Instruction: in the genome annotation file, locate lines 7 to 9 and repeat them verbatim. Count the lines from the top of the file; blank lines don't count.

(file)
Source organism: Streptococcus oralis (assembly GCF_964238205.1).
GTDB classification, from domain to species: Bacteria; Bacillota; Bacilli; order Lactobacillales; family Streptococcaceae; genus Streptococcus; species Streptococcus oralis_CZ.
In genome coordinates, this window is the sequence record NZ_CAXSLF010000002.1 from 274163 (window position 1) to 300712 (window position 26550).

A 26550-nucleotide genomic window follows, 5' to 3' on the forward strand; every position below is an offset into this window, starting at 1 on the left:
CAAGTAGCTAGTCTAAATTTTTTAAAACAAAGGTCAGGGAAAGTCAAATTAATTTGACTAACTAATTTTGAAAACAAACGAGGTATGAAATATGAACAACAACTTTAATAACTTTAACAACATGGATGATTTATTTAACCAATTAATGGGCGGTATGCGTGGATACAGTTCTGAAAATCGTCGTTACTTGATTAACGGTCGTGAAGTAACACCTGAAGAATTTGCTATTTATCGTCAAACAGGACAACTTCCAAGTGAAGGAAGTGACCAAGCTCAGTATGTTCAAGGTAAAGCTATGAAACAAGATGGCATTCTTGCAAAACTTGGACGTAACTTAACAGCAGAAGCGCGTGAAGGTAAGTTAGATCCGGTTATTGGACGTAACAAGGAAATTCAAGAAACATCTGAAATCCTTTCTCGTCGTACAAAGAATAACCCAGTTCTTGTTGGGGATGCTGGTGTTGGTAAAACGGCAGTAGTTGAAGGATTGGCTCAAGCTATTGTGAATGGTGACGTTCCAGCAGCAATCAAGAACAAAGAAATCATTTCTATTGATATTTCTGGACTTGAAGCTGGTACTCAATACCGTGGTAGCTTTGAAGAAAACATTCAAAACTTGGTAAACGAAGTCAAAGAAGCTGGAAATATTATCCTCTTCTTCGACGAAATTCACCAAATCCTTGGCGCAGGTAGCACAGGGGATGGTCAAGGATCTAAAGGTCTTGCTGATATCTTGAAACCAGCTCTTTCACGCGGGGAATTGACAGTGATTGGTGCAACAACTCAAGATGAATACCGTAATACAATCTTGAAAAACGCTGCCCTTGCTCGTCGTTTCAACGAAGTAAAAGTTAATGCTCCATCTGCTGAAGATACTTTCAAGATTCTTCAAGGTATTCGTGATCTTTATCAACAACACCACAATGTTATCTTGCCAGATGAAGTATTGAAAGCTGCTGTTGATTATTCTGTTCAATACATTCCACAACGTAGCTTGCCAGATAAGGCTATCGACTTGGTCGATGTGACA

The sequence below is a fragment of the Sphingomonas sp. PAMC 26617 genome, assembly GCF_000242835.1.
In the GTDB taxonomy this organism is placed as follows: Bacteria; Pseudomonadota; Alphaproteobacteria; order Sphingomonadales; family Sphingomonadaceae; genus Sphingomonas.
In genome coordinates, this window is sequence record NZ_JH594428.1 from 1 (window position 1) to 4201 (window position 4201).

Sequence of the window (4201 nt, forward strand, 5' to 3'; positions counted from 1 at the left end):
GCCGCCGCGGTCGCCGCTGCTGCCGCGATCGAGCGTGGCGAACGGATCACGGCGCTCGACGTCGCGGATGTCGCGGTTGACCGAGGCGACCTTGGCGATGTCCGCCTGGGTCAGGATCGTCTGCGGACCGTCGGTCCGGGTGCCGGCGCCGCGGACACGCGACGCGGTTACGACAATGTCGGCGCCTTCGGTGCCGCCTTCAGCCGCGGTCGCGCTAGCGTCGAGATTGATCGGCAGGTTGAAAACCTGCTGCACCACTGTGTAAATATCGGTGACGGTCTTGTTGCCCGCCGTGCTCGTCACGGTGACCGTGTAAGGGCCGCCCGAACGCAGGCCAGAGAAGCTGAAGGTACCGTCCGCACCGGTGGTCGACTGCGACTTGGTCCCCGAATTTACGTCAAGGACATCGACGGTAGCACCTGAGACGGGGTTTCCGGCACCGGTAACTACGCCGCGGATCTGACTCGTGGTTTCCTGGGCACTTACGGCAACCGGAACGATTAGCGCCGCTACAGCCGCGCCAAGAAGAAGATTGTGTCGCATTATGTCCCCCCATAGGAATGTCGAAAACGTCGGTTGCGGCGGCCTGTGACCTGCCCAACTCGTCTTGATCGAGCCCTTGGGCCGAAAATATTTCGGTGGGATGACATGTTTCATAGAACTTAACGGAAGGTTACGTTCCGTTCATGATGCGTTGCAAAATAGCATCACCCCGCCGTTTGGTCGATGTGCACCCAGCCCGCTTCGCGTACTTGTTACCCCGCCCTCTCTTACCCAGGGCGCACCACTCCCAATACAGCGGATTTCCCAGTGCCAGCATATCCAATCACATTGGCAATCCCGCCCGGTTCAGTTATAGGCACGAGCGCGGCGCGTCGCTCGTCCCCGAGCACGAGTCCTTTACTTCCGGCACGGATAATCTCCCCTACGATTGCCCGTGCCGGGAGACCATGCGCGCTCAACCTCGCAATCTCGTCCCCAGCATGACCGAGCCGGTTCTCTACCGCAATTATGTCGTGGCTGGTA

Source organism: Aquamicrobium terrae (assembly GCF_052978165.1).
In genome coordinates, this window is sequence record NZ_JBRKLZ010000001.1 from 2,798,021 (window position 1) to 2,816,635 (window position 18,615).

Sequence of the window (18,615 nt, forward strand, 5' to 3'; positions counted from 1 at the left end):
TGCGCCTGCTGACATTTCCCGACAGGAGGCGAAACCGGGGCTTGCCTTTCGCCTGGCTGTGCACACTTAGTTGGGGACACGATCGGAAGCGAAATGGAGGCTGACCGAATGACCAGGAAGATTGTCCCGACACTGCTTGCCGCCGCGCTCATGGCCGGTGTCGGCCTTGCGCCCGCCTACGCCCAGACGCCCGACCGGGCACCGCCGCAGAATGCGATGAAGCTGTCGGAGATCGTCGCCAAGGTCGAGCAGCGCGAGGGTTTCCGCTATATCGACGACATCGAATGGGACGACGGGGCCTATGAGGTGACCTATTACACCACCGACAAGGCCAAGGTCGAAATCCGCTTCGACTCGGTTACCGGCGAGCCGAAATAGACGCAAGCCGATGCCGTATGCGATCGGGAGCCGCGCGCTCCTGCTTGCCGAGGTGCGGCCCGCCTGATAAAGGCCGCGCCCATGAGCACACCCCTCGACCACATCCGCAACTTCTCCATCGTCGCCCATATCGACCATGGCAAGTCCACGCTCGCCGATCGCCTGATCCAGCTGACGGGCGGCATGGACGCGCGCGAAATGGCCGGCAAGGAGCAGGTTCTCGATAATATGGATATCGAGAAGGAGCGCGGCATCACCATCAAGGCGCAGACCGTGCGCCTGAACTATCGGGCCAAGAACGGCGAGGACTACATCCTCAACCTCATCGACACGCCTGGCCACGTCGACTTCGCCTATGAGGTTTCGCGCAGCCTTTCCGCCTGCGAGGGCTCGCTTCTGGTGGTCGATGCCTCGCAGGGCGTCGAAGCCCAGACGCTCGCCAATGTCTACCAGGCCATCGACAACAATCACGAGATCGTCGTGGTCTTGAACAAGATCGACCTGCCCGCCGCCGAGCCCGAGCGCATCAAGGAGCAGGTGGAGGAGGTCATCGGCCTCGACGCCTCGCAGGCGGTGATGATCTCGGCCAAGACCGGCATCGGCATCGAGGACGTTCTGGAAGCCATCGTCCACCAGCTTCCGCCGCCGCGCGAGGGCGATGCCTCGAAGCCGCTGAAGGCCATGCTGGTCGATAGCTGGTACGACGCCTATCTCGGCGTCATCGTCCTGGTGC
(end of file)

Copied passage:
In the GTDB taxonomy this organism is placed as follows: Bacteria; Pseudomonadota; Alphaproteobacteria; order Sphingomonadales; family Sphingomonadaceae; genus Sphingomonas.
In genome coordinates, this window is sequence record NZ_JH594428.1 from 1 (window position 1) to 4201 (window position 4201).

Sequence of the window (4201 nt, forward strand, 5' to 3'; positions counted from 1 at the left end):